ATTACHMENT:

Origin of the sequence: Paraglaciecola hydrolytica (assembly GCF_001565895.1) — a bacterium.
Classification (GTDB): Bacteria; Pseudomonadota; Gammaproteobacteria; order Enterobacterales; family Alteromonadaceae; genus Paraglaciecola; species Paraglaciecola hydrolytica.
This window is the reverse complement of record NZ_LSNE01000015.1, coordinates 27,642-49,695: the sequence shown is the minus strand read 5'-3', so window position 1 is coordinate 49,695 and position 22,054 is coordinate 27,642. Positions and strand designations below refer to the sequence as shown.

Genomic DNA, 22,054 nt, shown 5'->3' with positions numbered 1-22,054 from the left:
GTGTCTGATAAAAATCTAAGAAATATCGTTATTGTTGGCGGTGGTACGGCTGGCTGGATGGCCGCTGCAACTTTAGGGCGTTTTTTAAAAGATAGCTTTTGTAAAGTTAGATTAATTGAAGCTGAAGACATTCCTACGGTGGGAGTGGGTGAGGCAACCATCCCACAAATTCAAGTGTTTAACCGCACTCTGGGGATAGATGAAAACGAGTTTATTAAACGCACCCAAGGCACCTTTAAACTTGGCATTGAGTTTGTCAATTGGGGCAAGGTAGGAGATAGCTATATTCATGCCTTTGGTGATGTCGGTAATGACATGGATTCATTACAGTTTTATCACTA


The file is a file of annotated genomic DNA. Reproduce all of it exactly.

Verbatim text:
Origin of the sequence: Paraglaciecola hydrolytica (assembly GCF_001565895.1) — a bacterium.
Classification (GTDB): Bacteria; Pseudomonadota; Gammaproteobacteria; order Enterobacterales; family Alteromonadaceae; genus Paraglaciecola; species Paraglaciecola hydrolytica.
This window is the reverse complement of record NZ_LSNE01000015.1, coordinates 27,642-49,695: the sequence shown is the minus strand read 5'-3', so window position 1 is coordinate 49,695 and position 22,054 is coordinate 27,642. Positions and strand designations below refer to the sequence as shown.

Genomic DNA, 22,054 nt, shown 5'->3' with positions numbered 1-22,054 from the left:
GTGTCTGATAAAAATCTAAGAAATATCGTTATTGTTGGCGGTGGTACGGCTGGCTGGATGGCCGCTGCAACTTTAGGGCGTTTTTTAAAAGATAGCTTTTGTAAAGTTAGATTAATTGAAGCTGAAGACATTCCTACGGTGGGAGTGGGTGAGGCAACCATCCCACAAATTCAAGTGTTTAACCGCACTCTGGGGATAGATGAAAACGAGTTTATTAAACGCACCCAAGGCACCTTTAAACTTGGCATTGAGTTTGTCAATTGGGGCAAGGTAGGAGATAGCTATATTCATGCCTTTGGTGATGTCGGTAATGACATGGATTCATTACAGTTTTATCACTA